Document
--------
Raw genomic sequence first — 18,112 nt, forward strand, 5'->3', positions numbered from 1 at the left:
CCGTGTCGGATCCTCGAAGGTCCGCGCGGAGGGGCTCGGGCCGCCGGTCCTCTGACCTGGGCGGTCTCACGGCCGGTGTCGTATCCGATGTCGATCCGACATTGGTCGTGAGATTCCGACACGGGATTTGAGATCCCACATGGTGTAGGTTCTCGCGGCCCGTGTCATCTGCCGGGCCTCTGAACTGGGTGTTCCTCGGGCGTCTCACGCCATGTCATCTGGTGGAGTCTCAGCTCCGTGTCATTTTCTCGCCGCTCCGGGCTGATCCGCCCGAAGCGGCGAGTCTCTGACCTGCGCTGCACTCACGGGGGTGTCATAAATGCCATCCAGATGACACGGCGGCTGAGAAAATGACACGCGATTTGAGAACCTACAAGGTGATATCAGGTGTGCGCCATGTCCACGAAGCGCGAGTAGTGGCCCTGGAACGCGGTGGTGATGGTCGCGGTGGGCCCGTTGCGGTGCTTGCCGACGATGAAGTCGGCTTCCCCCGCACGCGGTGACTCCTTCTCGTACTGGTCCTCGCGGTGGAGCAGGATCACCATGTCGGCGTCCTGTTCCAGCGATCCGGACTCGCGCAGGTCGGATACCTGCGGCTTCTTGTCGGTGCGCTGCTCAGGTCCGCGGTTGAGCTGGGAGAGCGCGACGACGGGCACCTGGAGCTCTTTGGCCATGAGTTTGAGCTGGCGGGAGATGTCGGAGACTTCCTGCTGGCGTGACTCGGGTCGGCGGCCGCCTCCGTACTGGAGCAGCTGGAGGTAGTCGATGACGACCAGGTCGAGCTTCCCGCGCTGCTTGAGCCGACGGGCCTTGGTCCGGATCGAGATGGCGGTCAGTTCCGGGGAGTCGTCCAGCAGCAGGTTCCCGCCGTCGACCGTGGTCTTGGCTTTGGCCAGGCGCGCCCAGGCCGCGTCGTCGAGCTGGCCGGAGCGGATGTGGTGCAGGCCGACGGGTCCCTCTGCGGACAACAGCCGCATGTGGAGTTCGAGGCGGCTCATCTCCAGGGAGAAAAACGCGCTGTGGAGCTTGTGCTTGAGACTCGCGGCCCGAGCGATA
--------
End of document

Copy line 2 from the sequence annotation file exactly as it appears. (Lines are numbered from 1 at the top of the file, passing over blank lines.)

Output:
CCGTGTCGGATCCTCGAAGGTCCGCGCGGAGGGGCTCGGGCCGCCGGTCCTCTGACCTGGGCGGTCTCACGGCCGGTGTCGTATCCGATGTCGATCCGACATTGGTCGTGAGATTCCGACACGGGATTTGAGATCCCACATGGTGTAGGTTCTCGCGGCCCGTGTCATCTGCCGGGCCTCTGAACTGGGTGTTCCTCGGGCGTCTCACGCCATGTCATCTGGTGGAGTCTCAGCTCCGTGTCATTTTCTCGCCGCTCCGGGCTGATCCGCCCGAAGCGGCGAGTCTCTGACCTGCGCTGCACTCACGGGGGTGTCATAAATGCCATCCAGATGACACGGCGGCTGAGAAAATGACACGCGATTTGAGAACCTACAAGGTGATATCAGGTGTGCGCCATGTCCACGAAGCGCGAGTAGTGGCCCTGGAACGCGGTGGTGATGGTCGCGGTGGGCCCGTTGCGGTGCTTGCCGACGATGAAGTCGGCTTCCCCCGCACGCGGTGACTCCTTCTCGTACTGGTCCTCGCGGTGGAGCAGGATCACCATGTCGGCGTCCTGTTCCAGCGATCCGGACTCGCGCAGGTCGGATACCTGCGGCTTCTTGTCGGTGCGCTGCTCAGGTCCGCGGTTGAGCTGGGAGAGCGCGACGACGGGCACCTGGAGCTCTTTGGCCATGAGTTTGAGCTGGCGGGAGATGTCGGAGACTTCCTGCTGGCGTGACTCGGGTCGGCGGCCGCCTCCGTACTGGAGCAGCTGGAGGTAGTCGATGACGACCAGGTCGAGCTTCCCGCGCTGCTTGAGCCGACGGGCCTTGGTCCGGATCGAGATGGCGGTCAGTTCCGGGGAGTCGTCCAGCAGCAGGTTCCCGCCGTCGACCGTGGTCTTGGCTTTGGCCAGGCGCGCCCAGGCCGCGTCGTCGAGCTGGCCGGAGCGGATGTGGTGCAGGCCGACGGGTCCCTCTGCGGACAACAGCCGCATGTGGAGTTCGAGGCGGCTCATCTCCAGGGAGAAAAACGCGCTGTGGAGCTTGTGCTTGAGACTCGCGGCCCGAGCGATA